When it comes to lifting weights and being athletic, I think most men feel like we can do it on our own.
“My high school coach taught me how to lift. I don’t need help.”
(In looking back at what my coaches taught me about lifting… My god… They knew little to none about the subject. And when I look around the gym and see men “lifting,” I think they must’ve had the same quality of coaching I had.)
If we ask for help then we run the risk of looking weak. The ego won’t allow it! Meanwhile, all pro athletes use coaches. If it’s good enough for them then just maybe it’s good enough for you and me.
Hell, I’m a certified trainer and a running coach. Shouldn’t I be able to do it all myself? Apparently not.
Two concepts come to mind:
- The more I learn, the less I know. (I think that should be modified a little to “The more I learn, the less certain I am.) And,
- Much like the lawyer who represents himself has a fool for a client, the athlete who does his own coaching might have a pretty dumb athlete on his hands.
There’s also this:
Regarding my knowledge:
- There are things I know,
- Things I don’t know,
- Things I know I don’t know,
- Things I don’t know that I don’t know, AND…
- Things I think I know but about which I’m wrong!
If you total all that up, then you see that the chances of my being in possession of knowledge is very slim! I have lots of room to screw up. Hence a coach.
I could’ve continued to bumble forward on my own, trying and probably failing to cook up a great running plan. Maybe I could’ve cobbled together a very good performance but I doubt it. More likely I would’ve wasted a bunch of time trying to coach myself. Fortunately, I received wisdom from who-knows-where and I enlisted help.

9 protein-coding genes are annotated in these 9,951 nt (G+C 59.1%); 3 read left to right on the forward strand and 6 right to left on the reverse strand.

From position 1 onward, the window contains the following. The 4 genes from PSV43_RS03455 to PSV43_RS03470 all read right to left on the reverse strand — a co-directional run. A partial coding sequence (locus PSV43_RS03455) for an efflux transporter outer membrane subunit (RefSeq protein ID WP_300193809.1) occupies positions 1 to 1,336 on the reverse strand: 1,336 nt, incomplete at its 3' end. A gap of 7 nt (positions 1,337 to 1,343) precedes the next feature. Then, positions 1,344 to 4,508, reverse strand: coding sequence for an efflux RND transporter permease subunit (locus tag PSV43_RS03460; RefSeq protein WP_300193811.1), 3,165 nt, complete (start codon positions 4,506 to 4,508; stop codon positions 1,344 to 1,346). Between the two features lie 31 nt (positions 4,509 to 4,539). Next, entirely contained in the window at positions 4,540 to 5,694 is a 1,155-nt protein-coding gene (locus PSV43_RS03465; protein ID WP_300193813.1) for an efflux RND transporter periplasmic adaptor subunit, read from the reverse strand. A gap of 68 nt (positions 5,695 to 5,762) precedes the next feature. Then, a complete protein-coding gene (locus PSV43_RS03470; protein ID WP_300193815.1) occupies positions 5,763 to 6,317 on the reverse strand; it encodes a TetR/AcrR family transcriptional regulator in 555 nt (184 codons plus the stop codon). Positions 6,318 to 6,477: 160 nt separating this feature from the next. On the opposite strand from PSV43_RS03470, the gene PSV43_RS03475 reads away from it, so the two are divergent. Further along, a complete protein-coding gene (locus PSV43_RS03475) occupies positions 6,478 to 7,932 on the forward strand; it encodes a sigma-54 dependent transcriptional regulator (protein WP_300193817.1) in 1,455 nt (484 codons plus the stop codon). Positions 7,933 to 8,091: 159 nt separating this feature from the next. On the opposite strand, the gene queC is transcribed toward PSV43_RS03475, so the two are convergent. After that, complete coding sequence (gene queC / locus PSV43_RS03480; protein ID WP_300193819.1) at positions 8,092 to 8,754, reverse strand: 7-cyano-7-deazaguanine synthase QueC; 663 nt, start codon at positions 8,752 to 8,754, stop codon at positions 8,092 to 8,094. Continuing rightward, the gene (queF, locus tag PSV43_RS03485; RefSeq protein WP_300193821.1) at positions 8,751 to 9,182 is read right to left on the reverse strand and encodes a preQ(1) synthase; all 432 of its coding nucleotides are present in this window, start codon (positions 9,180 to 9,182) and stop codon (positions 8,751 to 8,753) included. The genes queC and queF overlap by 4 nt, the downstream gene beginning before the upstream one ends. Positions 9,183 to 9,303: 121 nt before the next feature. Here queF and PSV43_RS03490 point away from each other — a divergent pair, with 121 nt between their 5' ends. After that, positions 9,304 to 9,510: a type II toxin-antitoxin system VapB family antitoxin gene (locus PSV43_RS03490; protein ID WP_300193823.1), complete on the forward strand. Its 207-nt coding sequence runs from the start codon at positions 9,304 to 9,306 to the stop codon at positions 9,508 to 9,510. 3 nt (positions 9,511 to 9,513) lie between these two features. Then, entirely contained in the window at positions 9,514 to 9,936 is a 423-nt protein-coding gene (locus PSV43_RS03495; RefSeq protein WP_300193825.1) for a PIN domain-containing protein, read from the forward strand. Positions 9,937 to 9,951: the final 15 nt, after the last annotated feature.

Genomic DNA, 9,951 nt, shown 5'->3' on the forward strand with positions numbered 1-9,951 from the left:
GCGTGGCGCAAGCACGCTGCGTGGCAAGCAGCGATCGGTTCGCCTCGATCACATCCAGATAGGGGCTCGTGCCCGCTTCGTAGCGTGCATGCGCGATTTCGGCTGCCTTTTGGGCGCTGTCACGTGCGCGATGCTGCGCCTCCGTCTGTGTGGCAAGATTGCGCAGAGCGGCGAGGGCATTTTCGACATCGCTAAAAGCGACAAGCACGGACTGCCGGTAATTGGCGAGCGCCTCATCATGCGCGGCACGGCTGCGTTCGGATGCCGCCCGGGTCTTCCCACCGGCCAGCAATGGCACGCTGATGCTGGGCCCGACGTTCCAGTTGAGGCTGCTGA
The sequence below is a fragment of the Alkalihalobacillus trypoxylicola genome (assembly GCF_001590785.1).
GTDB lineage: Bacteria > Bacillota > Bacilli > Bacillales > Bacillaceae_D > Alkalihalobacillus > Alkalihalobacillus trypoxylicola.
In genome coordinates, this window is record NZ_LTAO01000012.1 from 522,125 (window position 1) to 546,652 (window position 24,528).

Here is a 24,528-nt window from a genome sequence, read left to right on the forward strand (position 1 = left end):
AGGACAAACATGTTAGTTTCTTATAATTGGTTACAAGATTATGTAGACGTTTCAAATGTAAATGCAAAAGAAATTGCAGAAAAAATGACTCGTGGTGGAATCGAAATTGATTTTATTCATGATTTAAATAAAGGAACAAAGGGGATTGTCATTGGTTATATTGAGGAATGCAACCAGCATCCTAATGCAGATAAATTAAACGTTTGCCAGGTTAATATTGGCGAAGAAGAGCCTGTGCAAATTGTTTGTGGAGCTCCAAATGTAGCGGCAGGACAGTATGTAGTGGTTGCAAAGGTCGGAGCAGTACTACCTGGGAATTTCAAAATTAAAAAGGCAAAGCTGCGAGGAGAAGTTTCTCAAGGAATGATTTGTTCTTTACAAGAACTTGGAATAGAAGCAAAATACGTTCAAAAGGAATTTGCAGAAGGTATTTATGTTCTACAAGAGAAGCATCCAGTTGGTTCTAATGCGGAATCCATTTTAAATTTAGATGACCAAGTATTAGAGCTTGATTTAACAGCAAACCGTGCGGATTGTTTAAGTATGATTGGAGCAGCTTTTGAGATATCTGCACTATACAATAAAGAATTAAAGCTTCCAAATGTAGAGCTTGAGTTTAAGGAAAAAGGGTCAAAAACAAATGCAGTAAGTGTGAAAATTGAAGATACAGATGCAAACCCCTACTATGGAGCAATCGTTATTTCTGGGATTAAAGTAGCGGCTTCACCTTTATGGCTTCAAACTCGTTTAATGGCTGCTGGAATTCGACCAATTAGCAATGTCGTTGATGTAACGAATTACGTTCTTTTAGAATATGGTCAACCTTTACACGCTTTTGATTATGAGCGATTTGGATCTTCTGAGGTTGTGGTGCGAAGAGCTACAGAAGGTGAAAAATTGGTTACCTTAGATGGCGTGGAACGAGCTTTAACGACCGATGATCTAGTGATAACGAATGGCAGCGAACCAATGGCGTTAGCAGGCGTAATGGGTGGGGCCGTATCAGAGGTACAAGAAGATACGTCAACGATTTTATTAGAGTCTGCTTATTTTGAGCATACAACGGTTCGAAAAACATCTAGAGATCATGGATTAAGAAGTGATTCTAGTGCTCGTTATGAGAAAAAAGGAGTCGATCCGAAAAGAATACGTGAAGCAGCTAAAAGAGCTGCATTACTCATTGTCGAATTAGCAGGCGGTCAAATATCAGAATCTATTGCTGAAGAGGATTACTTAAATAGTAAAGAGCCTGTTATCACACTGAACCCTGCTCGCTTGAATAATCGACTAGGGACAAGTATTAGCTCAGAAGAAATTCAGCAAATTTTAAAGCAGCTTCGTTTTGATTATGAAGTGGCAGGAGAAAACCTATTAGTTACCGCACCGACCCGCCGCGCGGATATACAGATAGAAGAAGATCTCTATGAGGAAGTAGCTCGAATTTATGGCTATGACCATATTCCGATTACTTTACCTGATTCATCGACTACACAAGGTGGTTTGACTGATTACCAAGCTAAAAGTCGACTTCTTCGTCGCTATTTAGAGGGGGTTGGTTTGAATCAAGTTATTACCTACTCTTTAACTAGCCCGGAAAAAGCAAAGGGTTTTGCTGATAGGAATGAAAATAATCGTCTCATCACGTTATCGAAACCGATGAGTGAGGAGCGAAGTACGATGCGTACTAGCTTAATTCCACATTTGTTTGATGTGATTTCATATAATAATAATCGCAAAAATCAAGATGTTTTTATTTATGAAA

I hired a running coach and I am very happy with the decision. Her name is Mary-Katherine (MK) Flemming and she’s helping me run smarter, not just harder.
Every time I talk with MK I say to myself, “I didn’t know that!” or “I hadn’t thought about that.” So that’s very good. I feel like MK is coaching me based on sound principles and a throughly thought-out plan. That’s better than me guessing and hoping I’m doing things the right way. It also saves me time to do other things I’d rather do, like write this blog post.
Further, we all like to do what we like to do. None of us are very proficient at doing what we don’t want to do. For example, I want to lift more. It’s easy for me to convince myself that I feel okay, that I’m not too fatigued and that “just a little lifting” will be fine. But my version of “just a little” turns into quite a bit. The cost of lifting more while running is that my muscles ache more, I’m fatigued more often, and my nervous system will fry. Overtraining looms…
(I thought I might be able to simultaneously get stronger in the weight room and become a better runner. I’m not sure how feasible that is. Waaahh…)
MK provides accountability. So important! She treats me like an adult and tells me I can lift if I want to and there will be consequences. My running workouts will suffer and I won’t get the most out of my investment. I hate hearing that!… But it’s true and she’s right.
In short, the benefits and the value of having a coach:
- She’s an running expert and specialist. I benefit from her knowledge.
- I don’t have to struggle and agonize over a plan.
- My plan is individualized.
- She’s provides objective eyes and accountability. That is, she tells me what I need to know, not just what I want to hear.
Do you think you know it all? You don’t. If you’re serious about your athletic performance and you’re a fitness expert/coach/trainer/whatever, you would do very well to enlist the services of a coach. Get an expert to help.